front: Here stood the oak
tree, on which an arrow shot by Sir Walter Tyrrell at a stag, glanced
and struck King William the Second, surnamed Rufus on the breast, of
which he instantly died, on the second day of August, ANNO 1100.
right: King William the
Second surnamed Rufus being slain as before related was laid in a cart
belonging to one Purkis and drawn from hence to Winchester and buried
in the cathedral church of that city.
left: That the spot where an
event so memorable might not hereafter be forgotten, the enclosed
stone was set up by John, Lord Delaware, who had seen the tree growing
in this place. This stone having been much mutilated and the
inscriptions on each of its three sides defaced this more durable
memorial with the original inscriptions was erected in the year 1841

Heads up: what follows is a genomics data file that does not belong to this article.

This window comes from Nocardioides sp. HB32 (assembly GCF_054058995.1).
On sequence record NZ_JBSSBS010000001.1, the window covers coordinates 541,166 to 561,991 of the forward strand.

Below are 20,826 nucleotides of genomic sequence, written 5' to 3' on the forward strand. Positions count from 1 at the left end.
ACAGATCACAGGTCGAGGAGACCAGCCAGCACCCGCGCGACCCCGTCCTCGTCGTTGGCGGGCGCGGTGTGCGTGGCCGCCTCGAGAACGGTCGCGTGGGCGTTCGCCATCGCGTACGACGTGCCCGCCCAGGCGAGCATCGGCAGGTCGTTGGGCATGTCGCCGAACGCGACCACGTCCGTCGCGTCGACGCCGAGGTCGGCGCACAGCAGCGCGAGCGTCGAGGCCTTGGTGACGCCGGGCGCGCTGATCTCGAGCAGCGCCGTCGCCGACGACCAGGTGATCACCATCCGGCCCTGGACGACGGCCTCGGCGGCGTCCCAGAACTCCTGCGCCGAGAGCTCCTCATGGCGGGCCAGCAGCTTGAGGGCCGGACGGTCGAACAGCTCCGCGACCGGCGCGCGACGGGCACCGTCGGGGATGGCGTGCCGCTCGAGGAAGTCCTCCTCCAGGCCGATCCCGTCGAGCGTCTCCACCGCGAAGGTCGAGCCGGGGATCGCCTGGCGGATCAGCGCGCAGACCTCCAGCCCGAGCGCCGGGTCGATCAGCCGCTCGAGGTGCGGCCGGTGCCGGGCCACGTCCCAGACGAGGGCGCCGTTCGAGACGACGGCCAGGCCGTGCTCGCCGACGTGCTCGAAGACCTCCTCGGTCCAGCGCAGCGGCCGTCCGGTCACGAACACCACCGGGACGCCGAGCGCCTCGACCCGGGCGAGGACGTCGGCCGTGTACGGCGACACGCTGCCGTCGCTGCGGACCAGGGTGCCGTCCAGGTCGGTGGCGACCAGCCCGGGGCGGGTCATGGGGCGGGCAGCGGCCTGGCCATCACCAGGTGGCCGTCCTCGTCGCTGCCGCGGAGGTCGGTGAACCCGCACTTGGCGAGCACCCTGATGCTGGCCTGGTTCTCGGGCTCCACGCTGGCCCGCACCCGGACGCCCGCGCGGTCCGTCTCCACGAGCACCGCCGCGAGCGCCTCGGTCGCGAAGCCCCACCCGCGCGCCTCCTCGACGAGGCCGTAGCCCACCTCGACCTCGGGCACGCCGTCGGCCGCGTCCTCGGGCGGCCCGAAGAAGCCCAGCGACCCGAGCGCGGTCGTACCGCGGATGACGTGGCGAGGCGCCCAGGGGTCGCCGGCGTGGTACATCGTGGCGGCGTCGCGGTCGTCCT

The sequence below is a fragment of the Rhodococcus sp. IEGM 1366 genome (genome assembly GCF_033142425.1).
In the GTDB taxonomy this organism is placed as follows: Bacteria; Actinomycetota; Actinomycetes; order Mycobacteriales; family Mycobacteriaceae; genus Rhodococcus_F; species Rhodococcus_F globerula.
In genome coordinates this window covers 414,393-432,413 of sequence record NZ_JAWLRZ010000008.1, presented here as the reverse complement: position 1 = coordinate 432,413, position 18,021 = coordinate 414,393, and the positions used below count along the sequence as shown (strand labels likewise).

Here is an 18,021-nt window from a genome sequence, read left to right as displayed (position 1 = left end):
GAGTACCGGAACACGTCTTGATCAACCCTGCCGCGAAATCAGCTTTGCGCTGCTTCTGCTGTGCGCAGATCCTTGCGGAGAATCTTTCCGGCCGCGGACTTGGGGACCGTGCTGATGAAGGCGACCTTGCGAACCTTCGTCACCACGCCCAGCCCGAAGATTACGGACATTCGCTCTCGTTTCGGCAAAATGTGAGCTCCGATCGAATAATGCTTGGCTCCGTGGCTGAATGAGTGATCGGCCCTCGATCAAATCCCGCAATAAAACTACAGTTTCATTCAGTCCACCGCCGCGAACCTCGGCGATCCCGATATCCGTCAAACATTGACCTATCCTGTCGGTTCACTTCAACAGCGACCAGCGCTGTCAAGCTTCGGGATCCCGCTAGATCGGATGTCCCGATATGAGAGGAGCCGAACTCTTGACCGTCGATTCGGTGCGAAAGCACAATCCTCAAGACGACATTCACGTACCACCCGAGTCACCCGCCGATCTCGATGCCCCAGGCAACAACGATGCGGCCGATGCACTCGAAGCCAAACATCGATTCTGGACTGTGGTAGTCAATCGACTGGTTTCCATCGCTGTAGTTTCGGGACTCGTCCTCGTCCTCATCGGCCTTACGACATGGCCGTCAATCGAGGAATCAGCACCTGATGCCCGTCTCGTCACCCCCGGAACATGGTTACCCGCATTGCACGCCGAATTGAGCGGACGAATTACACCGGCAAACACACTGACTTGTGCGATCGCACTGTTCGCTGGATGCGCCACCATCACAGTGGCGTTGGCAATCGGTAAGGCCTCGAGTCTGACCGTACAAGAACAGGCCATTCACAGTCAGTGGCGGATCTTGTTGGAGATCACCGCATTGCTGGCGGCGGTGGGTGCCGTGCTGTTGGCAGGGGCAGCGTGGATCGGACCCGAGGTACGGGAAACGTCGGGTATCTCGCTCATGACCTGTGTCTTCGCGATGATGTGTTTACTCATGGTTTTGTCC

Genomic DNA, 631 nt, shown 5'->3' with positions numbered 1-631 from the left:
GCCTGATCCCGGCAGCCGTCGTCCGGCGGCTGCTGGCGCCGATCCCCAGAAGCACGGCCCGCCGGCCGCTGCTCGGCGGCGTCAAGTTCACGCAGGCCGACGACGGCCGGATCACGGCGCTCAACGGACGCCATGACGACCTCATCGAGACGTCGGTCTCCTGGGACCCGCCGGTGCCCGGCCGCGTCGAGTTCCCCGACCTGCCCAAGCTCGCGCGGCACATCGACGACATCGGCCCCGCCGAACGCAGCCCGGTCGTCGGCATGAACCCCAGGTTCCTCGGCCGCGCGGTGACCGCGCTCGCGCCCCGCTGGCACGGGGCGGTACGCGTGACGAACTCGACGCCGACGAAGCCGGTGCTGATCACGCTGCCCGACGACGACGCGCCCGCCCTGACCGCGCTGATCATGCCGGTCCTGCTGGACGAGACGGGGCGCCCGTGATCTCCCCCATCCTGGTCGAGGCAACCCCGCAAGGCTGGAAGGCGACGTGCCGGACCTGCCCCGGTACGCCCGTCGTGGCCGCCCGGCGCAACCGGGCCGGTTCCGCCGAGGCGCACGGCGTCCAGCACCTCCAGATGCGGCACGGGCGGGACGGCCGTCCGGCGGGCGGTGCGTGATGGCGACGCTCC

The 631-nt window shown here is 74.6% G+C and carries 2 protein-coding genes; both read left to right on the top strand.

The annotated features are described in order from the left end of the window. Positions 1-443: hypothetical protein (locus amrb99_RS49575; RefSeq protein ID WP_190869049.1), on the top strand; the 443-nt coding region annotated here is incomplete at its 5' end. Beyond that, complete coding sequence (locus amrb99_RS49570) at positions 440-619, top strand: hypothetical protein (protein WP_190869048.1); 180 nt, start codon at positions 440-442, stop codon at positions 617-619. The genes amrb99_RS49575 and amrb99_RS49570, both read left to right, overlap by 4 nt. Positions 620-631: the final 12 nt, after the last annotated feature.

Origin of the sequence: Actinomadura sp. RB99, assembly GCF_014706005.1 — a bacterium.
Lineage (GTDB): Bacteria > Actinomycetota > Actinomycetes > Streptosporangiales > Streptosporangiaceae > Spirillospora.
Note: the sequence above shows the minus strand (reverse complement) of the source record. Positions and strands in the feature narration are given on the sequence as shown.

by Wm Sturges Bourne Warden.
matching arms: King
notes: Listed as a new shape
and illustrated in the 8th edition of The
Goss Record, where it also featured in an advertisement by the local Rufus
Stone agent. The advertisement states that the
agent could supply the arms of the New Forest in addition to those of
King Rufus so these might also be considered as matching.
The inscription is spread over all 3 sides of the model.
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